Hyperactive & Impulsive ADHD Type: Explained
Living with ADHD can be challenging, affecting many aspects of your everyday life. From difficulty focusing and completing tasks to getting distracted or forgetting things, the symptoms of ADHD can sometimes feel confusing or even overwhelming. However, it’s important to recognize that ADHD is a treatable condition, and with the right tools and support, individuals with ADHD can excel and flourish.
Understanding the different subtypes of ADHD – along with the proper diagnosis, treatment and resources – can help support individuals living with ADHD to reach their fullest potential.
Table of contents
When you’re diagnosed with ADHD, you’re likely to fall into one of the three categories:
ADHD Predominantly Inattentive Type (formally known as ADD)
ADHD Combined Type
ADHD Hyperactive-Impulsive Type
The Inattentive Subtype is characterized by symptoms such as difficulty sustaining attention, forgetfulness, and being easily distracted. Individuals with this subtype may have trouble following instructions, completing tasks, or paying attention to details.
The Combined Subtype includes symptoms of both inattention and hyperactivity-impulsivity. Individuals with this subtype may have trouble sitting still, be easily distracted, and interrupt others.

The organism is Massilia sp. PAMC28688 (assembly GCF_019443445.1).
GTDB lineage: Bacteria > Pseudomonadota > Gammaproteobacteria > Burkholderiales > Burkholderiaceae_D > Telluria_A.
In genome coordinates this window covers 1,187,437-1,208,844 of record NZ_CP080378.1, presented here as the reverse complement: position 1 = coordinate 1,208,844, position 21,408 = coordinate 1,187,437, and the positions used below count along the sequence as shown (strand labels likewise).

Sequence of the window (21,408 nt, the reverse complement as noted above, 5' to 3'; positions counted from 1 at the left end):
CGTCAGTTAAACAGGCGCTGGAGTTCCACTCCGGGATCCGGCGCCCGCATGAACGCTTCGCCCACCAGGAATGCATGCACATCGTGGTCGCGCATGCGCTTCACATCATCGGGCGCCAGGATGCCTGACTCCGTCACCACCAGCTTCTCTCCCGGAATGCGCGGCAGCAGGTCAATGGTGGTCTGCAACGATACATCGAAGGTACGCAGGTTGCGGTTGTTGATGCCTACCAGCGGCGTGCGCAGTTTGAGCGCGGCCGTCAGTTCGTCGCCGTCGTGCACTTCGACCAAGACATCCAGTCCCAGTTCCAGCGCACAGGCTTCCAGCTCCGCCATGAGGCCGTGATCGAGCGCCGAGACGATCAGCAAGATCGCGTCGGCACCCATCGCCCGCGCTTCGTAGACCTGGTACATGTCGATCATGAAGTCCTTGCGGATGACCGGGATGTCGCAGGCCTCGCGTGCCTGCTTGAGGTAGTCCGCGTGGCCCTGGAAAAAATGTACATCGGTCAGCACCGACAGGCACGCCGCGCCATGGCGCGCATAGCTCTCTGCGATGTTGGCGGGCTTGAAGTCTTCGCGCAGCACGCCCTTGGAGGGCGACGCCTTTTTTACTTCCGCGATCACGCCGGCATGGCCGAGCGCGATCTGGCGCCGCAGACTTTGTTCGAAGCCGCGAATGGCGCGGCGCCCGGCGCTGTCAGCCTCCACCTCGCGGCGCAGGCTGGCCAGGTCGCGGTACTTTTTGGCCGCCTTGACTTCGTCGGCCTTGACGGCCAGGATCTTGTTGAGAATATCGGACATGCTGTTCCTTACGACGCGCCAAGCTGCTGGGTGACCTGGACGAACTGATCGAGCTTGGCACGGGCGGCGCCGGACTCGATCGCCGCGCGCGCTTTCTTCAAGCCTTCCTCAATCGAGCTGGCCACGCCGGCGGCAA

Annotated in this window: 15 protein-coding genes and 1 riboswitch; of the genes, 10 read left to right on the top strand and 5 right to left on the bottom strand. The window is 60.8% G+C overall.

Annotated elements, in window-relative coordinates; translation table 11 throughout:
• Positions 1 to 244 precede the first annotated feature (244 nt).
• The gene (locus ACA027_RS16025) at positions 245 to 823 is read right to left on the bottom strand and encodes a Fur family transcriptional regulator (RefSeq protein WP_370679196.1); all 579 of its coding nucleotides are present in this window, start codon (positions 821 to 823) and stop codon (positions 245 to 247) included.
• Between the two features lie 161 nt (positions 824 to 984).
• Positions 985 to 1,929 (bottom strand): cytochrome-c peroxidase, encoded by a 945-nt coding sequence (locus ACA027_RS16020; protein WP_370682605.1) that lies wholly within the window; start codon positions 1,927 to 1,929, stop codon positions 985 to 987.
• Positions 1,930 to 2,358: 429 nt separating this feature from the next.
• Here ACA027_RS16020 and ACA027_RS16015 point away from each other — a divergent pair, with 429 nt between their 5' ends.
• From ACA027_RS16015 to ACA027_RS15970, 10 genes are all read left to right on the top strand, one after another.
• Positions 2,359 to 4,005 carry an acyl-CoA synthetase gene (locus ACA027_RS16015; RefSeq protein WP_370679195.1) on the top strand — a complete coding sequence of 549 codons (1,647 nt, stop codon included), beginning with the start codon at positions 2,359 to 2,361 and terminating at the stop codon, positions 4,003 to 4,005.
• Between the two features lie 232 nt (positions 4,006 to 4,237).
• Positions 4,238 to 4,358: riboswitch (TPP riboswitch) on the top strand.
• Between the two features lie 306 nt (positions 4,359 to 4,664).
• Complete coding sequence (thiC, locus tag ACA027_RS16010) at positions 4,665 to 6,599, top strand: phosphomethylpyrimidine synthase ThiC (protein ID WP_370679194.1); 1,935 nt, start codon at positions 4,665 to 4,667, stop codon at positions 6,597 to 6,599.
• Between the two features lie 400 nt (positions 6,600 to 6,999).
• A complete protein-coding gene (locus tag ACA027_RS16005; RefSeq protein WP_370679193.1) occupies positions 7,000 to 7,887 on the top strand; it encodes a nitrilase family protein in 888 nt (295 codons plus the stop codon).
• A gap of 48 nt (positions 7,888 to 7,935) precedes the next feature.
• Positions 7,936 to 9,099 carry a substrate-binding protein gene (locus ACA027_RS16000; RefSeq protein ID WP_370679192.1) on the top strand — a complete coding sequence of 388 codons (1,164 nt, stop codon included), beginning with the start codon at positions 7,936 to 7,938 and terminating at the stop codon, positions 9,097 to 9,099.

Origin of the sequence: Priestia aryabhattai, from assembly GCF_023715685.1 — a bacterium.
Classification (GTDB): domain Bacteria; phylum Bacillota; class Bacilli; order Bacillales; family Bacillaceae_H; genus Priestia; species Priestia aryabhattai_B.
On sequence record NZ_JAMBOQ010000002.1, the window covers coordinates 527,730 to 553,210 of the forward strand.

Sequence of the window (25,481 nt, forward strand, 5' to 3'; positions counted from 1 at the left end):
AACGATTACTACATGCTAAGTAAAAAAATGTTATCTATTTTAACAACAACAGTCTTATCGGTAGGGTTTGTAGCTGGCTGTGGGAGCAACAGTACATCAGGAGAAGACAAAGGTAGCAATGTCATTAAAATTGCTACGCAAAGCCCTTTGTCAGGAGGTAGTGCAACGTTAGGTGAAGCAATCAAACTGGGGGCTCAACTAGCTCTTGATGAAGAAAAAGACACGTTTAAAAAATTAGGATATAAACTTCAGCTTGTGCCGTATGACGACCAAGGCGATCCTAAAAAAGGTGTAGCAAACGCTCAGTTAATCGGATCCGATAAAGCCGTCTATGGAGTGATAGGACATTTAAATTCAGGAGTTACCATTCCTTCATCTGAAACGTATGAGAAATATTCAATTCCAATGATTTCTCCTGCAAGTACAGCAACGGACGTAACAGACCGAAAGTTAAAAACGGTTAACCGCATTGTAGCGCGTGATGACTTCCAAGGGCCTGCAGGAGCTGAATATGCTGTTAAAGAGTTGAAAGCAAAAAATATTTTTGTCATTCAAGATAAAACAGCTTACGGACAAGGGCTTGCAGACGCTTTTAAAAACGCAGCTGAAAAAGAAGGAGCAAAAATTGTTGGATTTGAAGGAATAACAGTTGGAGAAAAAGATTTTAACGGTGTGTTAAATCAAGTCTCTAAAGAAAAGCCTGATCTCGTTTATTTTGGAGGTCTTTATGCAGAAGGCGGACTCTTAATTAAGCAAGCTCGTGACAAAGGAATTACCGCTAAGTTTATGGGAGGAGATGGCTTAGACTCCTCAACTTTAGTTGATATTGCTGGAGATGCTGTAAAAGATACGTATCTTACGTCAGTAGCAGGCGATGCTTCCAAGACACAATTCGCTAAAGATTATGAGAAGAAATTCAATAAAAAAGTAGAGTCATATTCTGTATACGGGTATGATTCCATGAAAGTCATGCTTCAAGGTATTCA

In this article, we’ll be diving deeper into the Hyperactive-Impulsive ADHD subtype, which is primarily characterized by symptoms of hyperactivity and impulsivity. Individuals with this subtype experience symptoms like fidgeting, restlessness, and difficulty sitting still. They may interrupt others, have difficulty waiting their turn, and act without thinking.
We’ll be focusing on adults living with Hyperactive-Impulsive ADHD, along with coping mechanisms and strategies that can help you navigate this diagnosis.
What is Hyperactive-Impulsive ADHD?
Hyperactive-impulsive ADHD is often described as the “easiest to recognize” because its symptoms can be more overt and noticeable than its other subtypes. Hyperactive-impulsive ADHD is often diagnosed in children but can also be present in adults.